An alternate method of focusing sonic energy into a point focus is to use a flat radiating element and parabolic off-axis reflector. However, the total area of the reflector, and thus the radiating element, is limited by useful insertion angles of the sonic beam. The total path length of the sound waves and, therefore, the attenuation of the sound in a coupling media, is proportional to the focal distance and diameter of the reflector. The length of the sound path from each point on the radiating element to a focus point tends to be relatively long and further, there are generally parallel paths which extend from the radiating element to the reflector. Therefore, there is no energy concentration but only loss of concentration due to the attenuation in the media in which the transducer is functioning.
Yet another alternative method of focusing sonic energy into a point is to use a flat radiating element and Fresnel lens. The Fresnel lens could by a very thin element and therefore could operate without significant loss of energy due to attenuation in a media. However, a Fresnel lens works only for specific frequencies and thus is only practical for applications where very narrow bandwidth transmissions are used.
In view of the foregoing, there is a need to configure transducers which may operate either as transmitters or receivers in such a manner that sonic energy may be concentrated or focused into a point or other narrow area regardless of the media in which the transducer is used.
The present invention is directed to structures for sonic transducers which may be used as transmitters or as receivers in a plurality of technologies where it is desired to specifically focus sonic energy. The energy may be focused as a point source, as a line source or as another geometric configuration utilizing the teachings of the invention.
The transducers of the present invention are particularly structured so as to define one or a plurality of generally arcuate radiating surfaces utilizing thin film radiating elements which are supported in relationship to an electrode or a plurality of electrode surfaces. Energy being radiated or received is either radiated to or received from at least one spaced reflective arcuate surface which is specifically configured relative to the radiating surface so as to focus energy being transmitted or redirect energy being received such that a path length from a point of focus exteriorly of the transducer is essentially equal for each point along the radiating surface to and from the at least one reflecting surface and to and from the point of focus, such that there is a concentration of energy.
In preferred embodiments of the invention, each transducer is defined by a housing having an inner open area. One side of the inner open area defines a support for one or more arcuate concave electrodes which, in cooperation with thin sound radiating films define a first radiating element, or plurality of spaced radiating elements, the configuration of which are either circular or non-circular, such as elliptical, parabolic, cylindrical or of a cone configuration which surfaces concentrate sonic energy inwardly relative to an axis of the one or more radiating elements. Space oppositely of the radiating element or elements within the housing is at least one primary reflecting surface of a shape such as hyperbolic, elliptical, parabolic and the like which is generally convex in configuration and oriented toward the radiating elements.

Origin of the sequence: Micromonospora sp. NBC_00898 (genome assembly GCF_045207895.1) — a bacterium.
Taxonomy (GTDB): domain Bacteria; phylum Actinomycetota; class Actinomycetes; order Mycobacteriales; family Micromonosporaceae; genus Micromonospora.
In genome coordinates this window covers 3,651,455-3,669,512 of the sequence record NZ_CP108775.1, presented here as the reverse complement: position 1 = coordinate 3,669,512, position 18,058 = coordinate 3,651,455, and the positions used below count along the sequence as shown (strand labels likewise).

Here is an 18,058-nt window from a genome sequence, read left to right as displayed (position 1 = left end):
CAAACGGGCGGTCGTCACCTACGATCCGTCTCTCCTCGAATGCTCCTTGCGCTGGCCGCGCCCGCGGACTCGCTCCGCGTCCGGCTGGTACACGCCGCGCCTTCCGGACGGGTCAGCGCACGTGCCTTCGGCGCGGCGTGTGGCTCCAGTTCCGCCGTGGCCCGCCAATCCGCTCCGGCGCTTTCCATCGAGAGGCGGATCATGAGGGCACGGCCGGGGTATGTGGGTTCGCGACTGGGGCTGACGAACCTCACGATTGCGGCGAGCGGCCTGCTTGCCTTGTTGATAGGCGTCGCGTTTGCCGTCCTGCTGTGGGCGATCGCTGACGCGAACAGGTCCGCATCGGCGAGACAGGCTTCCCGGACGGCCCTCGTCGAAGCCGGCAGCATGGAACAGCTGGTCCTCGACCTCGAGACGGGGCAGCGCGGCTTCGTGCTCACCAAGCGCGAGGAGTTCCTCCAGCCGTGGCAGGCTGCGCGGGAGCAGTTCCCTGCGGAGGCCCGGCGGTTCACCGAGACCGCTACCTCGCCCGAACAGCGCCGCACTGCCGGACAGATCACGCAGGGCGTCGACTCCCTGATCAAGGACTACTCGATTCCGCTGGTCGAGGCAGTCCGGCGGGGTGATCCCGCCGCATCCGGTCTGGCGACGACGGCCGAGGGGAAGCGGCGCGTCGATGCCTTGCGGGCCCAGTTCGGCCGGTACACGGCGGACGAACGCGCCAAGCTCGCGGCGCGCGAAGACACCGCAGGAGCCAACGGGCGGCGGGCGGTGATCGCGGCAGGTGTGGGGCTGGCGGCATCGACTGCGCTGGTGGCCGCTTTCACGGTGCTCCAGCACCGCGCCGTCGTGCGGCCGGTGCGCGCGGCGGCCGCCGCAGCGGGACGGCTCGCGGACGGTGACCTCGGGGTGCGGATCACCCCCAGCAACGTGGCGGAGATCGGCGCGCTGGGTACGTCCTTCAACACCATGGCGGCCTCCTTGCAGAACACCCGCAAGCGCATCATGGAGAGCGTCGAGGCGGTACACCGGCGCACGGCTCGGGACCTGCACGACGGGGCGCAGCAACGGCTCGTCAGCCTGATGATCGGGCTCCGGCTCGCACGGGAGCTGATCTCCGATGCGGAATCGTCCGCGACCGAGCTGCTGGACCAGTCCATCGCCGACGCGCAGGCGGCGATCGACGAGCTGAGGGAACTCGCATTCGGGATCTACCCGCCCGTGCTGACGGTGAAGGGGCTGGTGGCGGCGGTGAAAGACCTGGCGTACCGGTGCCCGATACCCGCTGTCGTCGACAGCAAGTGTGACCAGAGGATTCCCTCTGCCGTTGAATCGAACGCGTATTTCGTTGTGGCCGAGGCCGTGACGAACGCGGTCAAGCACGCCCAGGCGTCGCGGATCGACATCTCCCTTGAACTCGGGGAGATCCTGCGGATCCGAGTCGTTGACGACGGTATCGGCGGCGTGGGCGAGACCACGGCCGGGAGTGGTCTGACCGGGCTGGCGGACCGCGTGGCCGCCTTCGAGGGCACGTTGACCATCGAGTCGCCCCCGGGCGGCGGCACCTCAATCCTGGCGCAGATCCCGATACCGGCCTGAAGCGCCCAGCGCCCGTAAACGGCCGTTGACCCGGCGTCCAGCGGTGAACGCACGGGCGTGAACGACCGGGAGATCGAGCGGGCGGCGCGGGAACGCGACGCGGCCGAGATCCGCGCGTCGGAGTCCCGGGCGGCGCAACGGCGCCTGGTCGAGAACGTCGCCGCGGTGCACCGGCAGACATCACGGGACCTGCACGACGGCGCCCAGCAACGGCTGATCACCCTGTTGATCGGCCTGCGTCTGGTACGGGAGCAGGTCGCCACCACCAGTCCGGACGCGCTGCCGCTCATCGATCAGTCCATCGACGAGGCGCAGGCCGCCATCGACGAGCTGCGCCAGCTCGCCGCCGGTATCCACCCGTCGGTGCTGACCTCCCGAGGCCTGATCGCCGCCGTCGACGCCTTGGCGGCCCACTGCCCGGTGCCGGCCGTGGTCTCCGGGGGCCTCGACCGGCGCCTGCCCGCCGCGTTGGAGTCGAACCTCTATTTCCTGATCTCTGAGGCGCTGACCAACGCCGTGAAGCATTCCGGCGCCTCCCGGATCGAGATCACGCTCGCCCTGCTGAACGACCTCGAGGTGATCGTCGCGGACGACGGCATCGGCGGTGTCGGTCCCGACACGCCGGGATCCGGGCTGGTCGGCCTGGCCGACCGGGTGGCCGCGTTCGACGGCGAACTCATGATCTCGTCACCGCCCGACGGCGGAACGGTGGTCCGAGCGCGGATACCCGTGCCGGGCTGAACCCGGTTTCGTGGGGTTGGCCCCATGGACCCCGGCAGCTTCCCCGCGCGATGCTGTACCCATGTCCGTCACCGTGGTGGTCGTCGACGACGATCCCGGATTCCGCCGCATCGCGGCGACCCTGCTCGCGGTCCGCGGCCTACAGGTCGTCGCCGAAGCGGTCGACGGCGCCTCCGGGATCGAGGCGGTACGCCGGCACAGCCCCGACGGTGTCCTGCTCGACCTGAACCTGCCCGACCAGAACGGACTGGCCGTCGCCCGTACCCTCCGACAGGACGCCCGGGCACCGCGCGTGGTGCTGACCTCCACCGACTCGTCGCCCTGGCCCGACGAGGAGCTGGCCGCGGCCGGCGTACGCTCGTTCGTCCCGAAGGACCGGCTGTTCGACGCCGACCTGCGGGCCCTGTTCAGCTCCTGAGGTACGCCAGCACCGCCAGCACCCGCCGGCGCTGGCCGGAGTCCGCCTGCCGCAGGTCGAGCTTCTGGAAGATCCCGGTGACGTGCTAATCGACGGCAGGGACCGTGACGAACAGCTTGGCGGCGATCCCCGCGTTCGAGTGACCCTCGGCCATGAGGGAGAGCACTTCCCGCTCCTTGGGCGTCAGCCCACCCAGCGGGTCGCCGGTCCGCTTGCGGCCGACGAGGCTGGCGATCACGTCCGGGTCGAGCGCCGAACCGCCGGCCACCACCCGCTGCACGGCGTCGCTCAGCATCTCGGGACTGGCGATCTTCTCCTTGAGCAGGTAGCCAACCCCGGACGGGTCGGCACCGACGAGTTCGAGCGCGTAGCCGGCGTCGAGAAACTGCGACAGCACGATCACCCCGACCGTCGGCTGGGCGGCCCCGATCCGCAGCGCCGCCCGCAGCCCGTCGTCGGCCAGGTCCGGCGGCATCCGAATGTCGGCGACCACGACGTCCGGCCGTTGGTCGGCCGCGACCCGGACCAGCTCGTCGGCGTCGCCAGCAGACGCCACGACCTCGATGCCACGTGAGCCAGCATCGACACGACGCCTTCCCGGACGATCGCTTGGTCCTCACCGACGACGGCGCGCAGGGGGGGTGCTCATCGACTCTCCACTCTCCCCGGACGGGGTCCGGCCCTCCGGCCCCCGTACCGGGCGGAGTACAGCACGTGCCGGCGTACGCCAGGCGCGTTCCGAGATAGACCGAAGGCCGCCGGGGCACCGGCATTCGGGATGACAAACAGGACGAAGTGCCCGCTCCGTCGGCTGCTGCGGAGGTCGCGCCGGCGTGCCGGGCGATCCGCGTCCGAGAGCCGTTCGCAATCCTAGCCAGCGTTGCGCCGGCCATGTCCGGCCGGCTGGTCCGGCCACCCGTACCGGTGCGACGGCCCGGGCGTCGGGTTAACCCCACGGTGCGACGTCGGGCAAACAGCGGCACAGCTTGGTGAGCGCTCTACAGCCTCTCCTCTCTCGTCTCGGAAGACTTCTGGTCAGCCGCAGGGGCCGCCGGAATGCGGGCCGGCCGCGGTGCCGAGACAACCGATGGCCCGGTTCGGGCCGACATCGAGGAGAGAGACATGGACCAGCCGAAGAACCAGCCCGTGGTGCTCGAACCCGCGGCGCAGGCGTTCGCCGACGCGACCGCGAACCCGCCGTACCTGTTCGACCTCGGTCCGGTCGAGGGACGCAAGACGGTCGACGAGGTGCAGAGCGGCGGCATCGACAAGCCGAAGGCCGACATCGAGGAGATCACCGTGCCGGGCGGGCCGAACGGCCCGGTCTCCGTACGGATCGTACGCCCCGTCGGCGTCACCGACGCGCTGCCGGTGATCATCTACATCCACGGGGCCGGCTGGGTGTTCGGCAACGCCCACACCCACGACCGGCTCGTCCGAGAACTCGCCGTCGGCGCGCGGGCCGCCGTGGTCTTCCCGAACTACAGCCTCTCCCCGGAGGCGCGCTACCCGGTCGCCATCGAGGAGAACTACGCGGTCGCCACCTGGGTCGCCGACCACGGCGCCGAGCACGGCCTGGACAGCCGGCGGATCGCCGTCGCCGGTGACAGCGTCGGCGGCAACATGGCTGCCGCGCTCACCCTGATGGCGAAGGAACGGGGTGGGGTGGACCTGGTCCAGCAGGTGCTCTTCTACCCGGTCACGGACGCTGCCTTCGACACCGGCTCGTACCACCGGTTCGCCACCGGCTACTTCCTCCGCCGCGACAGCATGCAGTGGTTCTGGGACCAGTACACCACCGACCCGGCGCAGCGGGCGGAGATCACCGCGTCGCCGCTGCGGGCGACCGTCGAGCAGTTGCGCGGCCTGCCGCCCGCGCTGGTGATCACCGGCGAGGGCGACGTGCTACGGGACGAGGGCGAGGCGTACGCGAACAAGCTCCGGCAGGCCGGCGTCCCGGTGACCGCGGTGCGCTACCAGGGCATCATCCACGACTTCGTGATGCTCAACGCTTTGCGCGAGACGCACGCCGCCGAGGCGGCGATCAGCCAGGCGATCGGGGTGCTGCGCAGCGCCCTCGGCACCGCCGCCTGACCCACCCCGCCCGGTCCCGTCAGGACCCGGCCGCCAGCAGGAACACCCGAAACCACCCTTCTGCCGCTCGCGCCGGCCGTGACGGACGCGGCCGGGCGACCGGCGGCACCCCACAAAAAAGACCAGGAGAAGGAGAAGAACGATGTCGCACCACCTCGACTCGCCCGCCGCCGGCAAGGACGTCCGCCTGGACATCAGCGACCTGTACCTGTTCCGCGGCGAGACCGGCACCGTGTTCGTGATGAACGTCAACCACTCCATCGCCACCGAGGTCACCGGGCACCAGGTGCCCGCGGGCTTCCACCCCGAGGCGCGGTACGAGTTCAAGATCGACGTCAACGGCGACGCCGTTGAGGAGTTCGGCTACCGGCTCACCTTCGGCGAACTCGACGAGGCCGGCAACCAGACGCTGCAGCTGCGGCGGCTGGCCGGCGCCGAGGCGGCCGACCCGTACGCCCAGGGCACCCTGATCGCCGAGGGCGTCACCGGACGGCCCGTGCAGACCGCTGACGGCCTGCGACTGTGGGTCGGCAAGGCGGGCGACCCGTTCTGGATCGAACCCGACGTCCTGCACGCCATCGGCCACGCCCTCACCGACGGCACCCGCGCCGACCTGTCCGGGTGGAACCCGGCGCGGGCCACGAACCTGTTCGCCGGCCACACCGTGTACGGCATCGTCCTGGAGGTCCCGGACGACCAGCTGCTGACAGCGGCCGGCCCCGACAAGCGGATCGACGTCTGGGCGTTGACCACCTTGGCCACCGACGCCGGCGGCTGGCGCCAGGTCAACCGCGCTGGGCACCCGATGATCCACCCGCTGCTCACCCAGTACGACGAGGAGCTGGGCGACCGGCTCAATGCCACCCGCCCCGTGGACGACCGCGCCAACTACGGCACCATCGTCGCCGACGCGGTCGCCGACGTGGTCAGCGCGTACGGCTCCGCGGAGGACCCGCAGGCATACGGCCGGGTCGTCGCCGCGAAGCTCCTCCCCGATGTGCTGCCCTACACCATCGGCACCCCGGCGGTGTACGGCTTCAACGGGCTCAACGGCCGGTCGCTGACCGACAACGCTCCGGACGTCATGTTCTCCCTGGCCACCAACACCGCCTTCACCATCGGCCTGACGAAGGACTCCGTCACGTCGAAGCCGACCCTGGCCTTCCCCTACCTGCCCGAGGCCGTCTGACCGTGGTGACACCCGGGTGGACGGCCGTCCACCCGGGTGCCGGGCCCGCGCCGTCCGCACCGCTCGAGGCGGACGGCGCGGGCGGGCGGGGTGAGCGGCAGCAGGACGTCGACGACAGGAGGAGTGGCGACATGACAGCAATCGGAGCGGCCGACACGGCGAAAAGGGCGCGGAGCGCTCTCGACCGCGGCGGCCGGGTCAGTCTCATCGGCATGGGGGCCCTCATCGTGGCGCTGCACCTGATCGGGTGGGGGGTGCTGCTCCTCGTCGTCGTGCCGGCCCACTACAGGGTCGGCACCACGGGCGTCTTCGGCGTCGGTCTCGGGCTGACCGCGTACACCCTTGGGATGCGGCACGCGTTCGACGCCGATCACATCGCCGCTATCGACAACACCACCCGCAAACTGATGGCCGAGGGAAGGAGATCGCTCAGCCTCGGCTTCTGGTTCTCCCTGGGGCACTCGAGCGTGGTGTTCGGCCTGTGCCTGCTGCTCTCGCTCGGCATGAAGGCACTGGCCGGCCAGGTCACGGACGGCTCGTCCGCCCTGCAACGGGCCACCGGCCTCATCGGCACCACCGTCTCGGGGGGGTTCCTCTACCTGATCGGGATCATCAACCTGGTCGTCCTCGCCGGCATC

In use as a transmitting transducer, energy radiated from the one or more radiating elements is reflected from the at least one reflecting surface either directly outwardly of an opening in the housing to a point of focus exteriorly of the housing or to an area such as a line of energy.
In other embodiments of the present invention, energy being reflected from the primary reflecting surface may be directed to a secondary reflecting surface which is generally semispherical, or of similar configuration, and which concentrates or focuses energy received from the primary reflecting surface and redirects the energy through an opening adjacent to the primary reflecting surface to a point of focus exteriorly of the transducer.
Utilizing the teachings of the present invention, it is possible to create a very large energy radiation area and concentrate the energy to a point of focus exteriorly of the transducer thereby allowing the application of the transducer in a plurality of industrial technologies where focused energy is desirable and/or necessary, such as in packaging seal inspection technology or laminate inspection technology.